if that was the case, then… they say baldness comes from your mothers father. so if your father is fat and bald, then can you associate yourself with someone who has naturaly high T levels??[/quote]

I guess I’m safe then… My mom’s dad is 77 and has a thick ass head of hair! I’ve heard ur theory, but I don’t think they figured 'roids into the equation!

[quote]Chris (NZ) wrote:

“The greater your weight, the lower your IQ, say scientists.”

[/quote]

Because this kind of blanket correlation makes TOTAL sense. Especially because we all know that there are no OBESE people in the world to skew the correlation. And particularly because those obese people do not in fact have lower IQs correlated with that.

Right. See my next post.


1: Eat Weight Disord. 2006 Sep;11(3):126-32.

Decision-making in obesity: a study using the Gambling Task.

Pignatti R, Bertella L, Albani G, Mauro A, Molinari E, Semenza C.

Laboratory of Psychology, Istituto Auxologico Italiano IRCCS, Piancavallo (VB),
Italy. pignatti@virgilio.it

The present study addresses the issue of whether a “decision-making disorder”
could account for the behavioral problems of severely obese patients (BMI score

  1. who are not classified by traditional psychiatric Eating Disorder tests.
    The neuropsychological test employed, the Gambling Task (GT), is not directly
    related to the food domain, but it is sensitive to failure in making long-term
    advantageous choices. A comparison was made of 20 obese subjects (OS) and 20
    normal-weight subjects (NWS) matched in age, education and IQ. The subjects’
    personalities and food behavior were assessed from psychological questionnaires,
    and then the Gambling Task was administered. The number of “good” choices made
    by the two groups during GT performance differed significantly, and the OS did
    not learn to maximize advantageous choices like the NWS did. OS behavior could
    be consistent with a prefrontal cortex defect that implies difficulties in
    inhibition of excessive food intake.

2: Zhonghua Yu Fang Yi Xue Za Zhi. 1996 Mar;30(2):77-9.

[Harmfulness of obesity in children to their health]

[Article in Chinese]

Zhang H, Li Y.

Department of Child and Adolescent Health, Shandong Medical University, Ji’nan.

With the increase of obese children, harmfulness of obesity to their health was
studied to lay a basis for formulating corresponding intervention measures.
Blood sugar, intelligent quotient (IQ), thyroid function, cardiac and pulmonary
function, and index of gonad development were determined in 150 obese children
and 150 normal healthy children. Results showed baseline secretion of insulin
and C-polypeptide in obese children were significantly higher than that in
controls, and thyroid function, total IQ, speech IQ and operation IQ all were
relatively lower, cardiac and pulmonary function was significantly lower, and
gonad development and maturity took place earlier in the former than in those in
the latter. It indicated that there were a lot of risk factors harmful to their
health in obese children.


3: Int J Obes Relat Metab Disord. 1995 May;19(5):355-7.

A study of intelligence and personality in children with simple obesity.

Li X.

Department of Hygiene of Children and Adolescents, Nanjing Medical University,
Jiangsu, PRC.

The objective of this study was to investigate differences in measures of
intelligence and personality between obese and normal-weight children. The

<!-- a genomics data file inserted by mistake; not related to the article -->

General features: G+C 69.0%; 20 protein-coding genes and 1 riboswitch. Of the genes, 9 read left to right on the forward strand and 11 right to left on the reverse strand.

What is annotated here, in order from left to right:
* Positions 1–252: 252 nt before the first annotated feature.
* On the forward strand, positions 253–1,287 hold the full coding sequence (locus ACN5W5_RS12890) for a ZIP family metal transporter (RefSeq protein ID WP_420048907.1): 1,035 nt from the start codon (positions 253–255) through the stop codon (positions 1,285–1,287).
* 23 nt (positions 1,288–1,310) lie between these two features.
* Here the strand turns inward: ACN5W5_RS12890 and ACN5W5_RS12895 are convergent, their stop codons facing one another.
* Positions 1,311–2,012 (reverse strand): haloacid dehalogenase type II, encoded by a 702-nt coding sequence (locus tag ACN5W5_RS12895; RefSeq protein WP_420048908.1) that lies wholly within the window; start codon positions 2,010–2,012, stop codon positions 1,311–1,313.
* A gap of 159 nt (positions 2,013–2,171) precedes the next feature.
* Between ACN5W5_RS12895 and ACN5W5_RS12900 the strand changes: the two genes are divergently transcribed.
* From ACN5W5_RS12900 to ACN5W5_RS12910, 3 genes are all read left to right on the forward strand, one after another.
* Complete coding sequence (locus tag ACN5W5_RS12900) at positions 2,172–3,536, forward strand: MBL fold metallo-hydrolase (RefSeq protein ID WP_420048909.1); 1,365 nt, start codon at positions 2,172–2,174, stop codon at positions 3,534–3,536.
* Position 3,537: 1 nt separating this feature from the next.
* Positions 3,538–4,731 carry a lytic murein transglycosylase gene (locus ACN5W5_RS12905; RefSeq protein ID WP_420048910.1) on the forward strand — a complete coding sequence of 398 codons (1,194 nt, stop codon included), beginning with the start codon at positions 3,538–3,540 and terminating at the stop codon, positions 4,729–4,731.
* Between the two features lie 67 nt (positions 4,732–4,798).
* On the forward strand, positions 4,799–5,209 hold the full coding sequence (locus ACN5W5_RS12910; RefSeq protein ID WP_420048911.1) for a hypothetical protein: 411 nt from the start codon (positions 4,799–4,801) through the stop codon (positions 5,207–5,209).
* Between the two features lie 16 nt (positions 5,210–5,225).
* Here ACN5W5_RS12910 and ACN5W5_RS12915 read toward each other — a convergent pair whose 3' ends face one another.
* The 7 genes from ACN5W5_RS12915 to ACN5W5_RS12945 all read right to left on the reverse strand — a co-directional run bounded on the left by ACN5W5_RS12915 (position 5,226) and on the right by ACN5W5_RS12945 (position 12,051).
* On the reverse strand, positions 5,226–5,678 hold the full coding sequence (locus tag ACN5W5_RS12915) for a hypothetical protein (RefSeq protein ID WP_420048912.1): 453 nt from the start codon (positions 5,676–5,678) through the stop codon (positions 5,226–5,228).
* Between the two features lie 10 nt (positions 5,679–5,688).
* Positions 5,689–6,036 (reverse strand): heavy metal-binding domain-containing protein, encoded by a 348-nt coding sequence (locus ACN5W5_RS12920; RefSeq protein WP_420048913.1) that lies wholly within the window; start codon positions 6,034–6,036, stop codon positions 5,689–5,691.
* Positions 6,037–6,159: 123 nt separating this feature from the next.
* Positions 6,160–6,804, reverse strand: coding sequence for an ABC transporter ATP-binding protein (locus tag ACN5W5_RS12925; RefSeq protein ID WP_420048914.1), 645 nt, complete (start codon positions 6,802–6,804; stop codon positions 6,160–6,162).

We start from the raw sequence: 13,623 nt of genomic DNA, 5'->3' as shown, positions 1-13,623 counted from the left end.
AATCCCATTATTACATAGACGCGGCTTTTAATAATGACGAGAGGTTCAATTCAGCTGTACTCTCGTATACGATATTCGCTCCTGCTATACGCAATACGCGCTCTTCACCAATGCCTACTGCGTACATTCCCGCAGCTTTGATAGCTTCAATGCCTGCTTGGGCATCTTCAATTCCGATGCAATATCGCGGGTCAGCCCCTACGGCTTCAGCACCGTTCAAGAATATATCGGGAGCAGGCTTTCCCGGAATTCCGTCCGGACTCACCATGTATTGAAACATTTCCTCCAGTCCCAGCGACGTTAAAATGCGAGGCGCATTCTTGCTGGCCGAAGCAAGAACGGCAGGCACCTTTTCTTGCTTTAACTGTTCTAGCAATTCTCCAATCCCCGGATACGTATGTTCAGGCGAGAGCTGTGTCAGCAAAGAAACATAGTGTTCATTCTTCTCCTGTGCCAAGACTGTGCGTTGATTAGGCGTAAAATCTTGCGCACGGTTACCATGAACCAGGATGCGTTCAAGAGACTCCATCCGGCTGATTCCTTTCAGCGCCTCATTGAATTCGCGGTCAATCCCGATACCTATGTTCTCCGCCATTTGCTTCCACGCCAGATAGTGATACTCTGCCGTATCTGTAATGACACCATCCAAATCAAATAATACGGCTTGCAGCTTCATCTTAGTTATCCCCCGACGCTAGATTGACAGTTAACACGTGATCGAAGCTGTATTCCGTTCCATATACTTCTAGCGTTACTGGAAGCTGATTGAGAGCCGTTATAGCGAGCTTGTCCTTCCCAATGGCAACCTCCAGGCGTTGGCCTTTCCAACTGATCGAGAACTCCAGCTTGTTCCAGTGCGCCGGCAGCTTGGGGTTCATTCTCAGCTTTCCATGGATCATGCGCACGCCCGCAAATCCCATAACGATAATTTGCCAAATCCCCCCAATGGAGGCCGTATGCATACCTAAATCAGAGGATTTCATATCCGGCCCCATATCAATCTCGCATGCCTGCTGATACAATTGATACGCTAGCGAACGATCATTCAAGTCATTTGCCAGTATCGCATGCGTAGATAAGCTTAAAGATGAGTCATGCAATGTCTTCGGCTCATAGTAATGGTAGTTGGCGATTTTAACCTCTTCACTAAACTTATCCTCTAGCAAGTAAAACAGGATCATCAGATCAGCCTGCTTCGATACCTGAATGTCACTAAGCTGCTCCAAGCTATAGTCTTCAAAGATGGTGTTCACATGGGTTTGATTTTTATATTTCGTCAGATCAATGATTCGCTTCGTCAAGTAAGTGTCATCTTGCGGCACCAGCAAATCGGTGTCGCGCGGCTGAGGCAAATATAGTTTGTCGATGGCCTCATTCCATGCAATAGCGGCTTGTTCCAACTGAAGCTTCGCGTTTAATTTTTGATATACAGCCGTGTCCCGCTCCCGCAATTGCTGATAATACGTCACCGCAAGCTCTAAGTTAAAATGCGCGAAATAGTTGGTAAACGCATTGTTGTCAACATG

Wechsler Intelligence Scale (IQ) for Children (revised) and the Eysenck
Personality Questionnaire (EPQ) were administered to 102 children with simple
obesity and their controls in a case-controlled design. The mean age of the
children was 9.8 years and they all attended primary school in Nanjing, PRC. It
was found that children in the severe obesity category (> 50% overweight) had a
significantly lower performance IQ score than the controls, and a significantly
higher EPQ psychoticism score. These differences were not observed in children
with milder degrees of obesity.


4: Int J Obes (Lond). 2006 Sep;30(9):1422-32. Epub 2006 Mar 7.

Childhood IQ in relation to obesity and weight gain in adult life: the National
Child Development (1958) Study.

Chandola T, Deary IJ, Blane D, Batty GD.

Department of Epidemiology and Public Health, University College London, London,
UK.

OBJECTIVE: To examine the relation of childhood intelligence (IQ) test results
with obesity in middle age and weight gain across the life course. METHODS: We
analysed data from the National Child Development (1958) Study, a prospective
cohort study of 17 414 births to parents residing in Great Britain in the late
1950s. Childhood IQ was measured at age 11 years and body mass index (BMI), an
indicator of adiposity, was assessed at 16, 23, 33 and 42 years of age. Logistic
regression (in which BMI was categorised into obese and non-obese) and
structural equation growth curve models (in which BMI was retained as a
continuous variable) were used to estimate the relation between childhood IQ and
adult obesity, and childhood IQ and weight gain, respectively. RESULTS: In
unadjusted analyses, lower childhood IQ scores were associated with an increased
prevalence of adult obesity at age 42 years. This relation was somewhat stronger
in women (OR(per SD decrease in IQ score) [95% CI]: 1.38 [1.26, 1.50]) than men
(1.26 [1.15, 1.38]). This association remains statistically significant after
adjusting for childhood characteristics, including socio-economic factors, but
was heavily attenuated following control for adult characteristics, particularly
education (women: 1.11 [0.99, 1.25]; men: 1.10 [0.98, 1.23]). When weight gain
between age 16 and 42 years was the outcome of interest, structural equation
modelling revealed that education and dietary characteristics in adult life
mediated the association with childhood IQ. CONCLUSIONS: A lower IQ score in
childhood is associated with obesity and weight gain in adulthood. In the
present study, this relation appears to be largely mediated via educational
attainment and the adoption of healthy diets in later life.